Make IAM a cross-business goal: Too many organizations push responsibility for IAM over to the IT department. Business processes that include all departments will make sure nothing falls through the cracks.
Solicit business involvement early: IT cannot solve the problem alone. They're the custodians and the business is the end-user. IT must engage with business and HR in lay language and find common denominators.
Go proactive, not reactive: Organizations that fix IAM problems after the fact are already out of compliance. Taking a proactive, not a reactive approach to preventing erroneous access in the first place keeps the organization in true compliance.
Create an identity warehouse: Thoroughly scrub identity information stored by all internal systems so there is easy reconciliation and clear visibility into access granted to employees.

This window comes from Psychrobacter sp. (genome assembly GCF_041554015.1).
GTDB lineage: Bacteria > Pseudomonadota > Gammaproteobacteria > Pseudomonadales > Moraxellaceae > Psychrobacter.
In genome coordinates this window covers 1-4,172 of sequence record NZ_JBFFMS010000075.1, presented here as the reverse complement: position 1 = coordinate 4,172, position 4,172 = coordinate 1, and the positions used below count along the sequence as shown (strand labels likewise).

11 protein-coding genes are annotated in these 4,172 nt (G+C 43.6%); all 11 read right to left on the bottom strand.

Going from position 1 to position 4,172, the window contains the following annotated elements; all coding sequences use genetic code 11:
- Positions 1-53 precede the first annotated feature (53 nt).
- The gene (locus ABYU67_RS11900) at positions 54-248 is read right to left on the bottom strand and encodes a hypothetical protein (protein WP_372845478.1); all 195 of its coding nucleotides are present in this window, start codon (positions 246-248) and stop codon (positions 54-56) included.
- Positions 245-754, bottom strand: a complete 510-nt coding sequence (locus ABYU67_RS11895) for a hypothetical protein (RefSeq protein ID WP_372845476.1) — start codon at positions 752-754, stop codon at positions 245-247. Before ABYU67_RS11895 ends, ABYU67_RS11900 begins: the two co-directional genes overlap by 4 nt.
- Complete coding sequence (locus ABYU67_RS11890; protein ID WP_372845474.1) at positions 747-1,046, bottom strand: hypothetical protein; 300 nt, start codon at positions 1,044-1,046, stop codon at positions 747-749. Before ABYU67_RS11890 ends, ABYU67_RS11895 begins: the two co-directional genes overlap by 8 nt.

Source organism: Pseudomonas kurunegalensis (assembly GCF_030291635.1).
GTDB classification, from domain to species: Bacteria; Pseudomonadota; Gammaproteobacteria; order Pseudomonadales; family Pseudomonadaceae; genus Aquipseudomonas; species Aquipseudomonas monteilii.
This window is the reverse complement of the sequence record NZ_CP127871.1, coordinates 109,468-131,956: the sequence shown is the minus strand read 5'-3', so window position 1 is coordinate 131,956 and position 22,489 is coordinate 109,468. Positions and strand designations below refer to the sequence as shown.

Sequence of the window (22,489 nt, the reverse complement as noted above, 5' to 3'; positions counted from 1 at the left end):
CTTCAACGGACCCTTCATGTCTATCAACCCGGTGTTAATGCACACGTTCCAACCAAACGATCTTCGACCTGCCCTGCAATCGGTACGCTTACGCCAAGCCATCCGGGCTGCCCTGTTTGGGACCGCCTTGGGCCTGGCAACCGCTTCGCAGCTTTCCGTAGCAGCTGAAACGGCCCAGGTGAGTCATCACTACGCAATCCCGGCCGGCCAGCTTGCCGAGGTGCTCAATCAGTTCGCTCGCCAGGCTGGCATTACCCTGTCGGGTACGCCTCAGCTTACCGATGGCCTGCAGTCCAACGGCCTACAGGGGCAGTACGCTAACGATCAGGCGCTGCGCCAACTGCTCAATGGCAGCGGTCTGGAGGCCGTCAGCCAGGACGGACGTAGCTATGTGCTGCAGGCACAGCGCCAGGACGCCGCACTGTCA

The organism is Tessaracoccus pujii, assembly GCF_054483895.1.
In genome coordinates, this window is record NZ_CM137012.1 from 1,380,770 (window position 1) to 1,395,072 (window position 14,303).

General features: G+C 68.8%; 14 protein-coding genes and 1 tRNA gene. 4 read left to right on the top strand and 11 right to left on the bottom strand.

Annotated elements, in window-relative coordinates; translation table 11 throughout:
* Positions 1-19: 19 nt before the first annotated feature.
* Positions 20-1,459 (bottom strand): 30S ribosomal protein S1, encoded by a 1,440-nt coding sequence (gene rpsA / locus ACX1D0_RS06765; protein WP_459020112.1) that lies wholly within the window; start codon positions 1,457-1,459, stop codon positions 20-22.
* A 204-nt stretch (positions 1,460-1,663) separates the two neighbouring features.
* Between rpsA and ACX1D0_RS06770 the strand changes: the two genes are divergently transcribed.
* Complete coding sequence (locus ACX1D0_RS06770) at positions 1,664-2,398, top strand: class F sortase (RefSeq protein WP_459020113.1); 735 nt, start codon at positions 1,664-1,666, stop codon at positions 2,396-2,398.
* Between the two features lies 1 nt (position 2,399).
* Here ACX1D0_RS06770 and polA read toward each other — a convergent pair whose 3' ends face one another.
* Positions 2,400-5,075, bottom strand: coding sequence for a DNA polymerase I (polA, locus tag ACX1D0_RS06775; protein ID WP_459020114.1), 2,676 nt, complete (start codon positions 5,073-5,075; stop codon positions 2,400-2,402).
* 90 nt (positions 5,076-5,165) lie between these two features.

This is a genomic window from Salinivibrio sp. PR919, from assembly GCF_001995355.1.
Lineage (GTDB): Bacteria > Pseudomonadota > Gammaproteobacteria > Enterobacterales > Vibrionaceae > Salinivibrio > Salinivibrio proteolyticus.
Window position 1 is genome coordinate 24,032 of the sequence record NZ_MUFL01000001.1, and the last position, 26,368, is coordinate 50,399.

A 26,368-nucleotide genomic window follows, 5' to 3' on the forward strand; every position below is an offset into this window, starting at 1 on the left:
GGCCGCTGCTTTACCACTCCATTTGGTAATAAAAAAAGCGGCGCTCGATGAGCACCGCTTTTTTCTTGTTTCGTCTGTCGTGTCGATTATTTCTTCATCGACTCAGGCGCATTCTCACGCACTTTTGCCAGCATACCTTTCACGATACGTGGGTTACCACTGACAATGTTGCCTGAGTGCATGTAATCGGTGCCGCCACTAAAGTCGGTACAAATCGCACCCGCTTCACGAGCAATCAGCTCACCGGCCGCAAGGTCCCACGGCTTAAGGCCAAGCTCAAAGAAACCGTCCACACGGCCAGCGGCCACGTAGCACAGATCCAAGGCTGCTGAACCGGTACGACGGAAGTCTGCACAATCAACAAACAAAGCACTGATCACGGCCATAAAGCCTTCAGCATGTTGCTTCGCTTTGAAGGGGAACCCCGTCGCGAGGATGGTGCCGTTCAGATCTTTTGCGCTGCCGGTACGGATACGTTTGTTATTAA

Fix the controls: Deploy strict access controls during the onboarding process, then make sure they are followed throughout the employee's lifecycle to derive the most value from your identity and access management program.
Process, process, process: IT spends a significant portion of its time and budget on managing identities. IT and the business divisions can realize measurable benefits from implementing processes that drive down wasted time and money.
Go paperless: Going paperless with IAM liberates employees from the stacks of paper on their desks. An electronic IAM system can lighten the load across divisions by identifying holdups and speeding timelines.
Prevention is the key: Get away from the "putting out the fires" mentality. True process control means that fires are prevented.
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